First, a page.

The Smell of the Place: How Culture Drives Performance

“Culture eats strategy for breakfast.”

Peter Drucker

People-focused companies are no longer idealistic. Why? Because they are certainly no compromise. In fact, happy employees outperform the competition by 20 percent. We are waking up from the dictatorial business and management theories of the late 20th century to embrace long-term company health that spans profit margins, innovation, workplace positivity and employee satisfaction. And it is paying off. Companies who create a healthy context and an authentic culture in which employees are encouraged to participate and thrive are more than often the leading performers. Google, Starbucks and CostCo to name a few.

Employers are realising culture’s potential with regards to performance and talent management. Job-seekers are considering it when searching for the right fit, with brands such as Comparably rating and scoring potential employers based on diversity, inclusion and company culture. Culture is mainstream and integral. But what is it?

It is not perks. Culture is not a pool table and an open bar on Fridays. Like performance, it can be intangible, elusive and messy. It is never one thing, but an ever-changing reality informed by the thoughts, emotions and attitudes of people. It demands time, empathy and a balance of listening and spontaneous response. It is no wonder leadership is drawn to the predictable, concrete world of strategy.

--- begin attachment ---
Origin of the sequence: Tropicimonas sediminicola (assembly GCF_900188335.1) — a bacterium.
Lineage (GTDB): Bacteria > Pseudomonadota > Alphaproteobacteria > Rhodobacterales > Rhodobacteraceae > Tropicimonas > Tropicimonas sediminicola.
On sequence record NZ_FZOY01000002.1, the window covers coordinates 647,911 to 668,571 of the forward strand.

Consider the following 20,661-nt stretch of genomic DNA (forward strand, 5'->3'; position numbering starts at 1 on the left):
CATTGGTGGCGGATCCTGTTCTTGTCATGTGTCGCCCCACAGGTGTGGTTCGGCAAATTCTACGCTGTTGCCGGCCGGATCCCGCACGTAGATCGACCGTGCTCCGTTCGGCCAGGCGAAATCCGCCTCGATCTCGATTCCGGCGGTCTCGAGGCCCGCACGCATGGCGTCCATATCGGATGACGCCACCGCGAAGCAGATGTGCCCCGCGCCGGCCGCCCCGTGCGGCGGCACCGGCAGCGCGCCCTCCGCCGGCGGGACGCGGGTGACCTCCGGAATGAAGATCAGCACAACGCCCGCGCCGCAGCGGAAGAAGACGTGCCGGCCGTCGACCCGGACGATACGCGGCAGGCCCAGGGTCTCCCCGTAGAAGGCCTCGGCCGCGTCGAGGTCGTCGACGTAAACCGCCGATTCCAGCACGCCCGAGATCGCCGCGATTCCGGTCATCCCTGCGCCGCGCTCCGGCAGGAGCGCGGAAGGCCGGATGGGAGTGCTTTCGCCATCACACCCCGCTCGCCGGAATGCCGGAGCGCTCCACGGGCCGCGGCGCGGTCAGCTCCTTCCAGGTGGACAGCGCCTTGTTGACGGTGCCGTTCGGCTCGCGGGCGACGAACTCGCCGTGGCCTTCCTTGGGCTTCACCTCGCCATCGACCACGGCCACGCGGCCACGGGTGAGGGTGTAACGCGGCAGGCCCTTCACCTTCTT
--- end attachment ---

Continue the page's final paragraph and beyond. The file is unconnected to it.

Culture is substantial, complex and multi-layered, inclusive of company philosophy, mission, vision, work environment, ethics, values and behaviour. It, inevitably, starts from the top and it must be codified, like strategy, by design.

The Smell of the Place

In an enduring speech at the World Economic Forum Sumantra Goshal, the late scholar, educator and thought-leader, described corporate environment and culture with a simple metaphor.

My home town is the city of Kolkata. So, every year I go to Kolkata, in the month of July …. Now Kolkata is a wonderful town in winter, autumn, spring, but summer, well the temperature is 102/103. The humidity is about 99% and I feel very tired. Most of my vacation I am tired, I am indoors.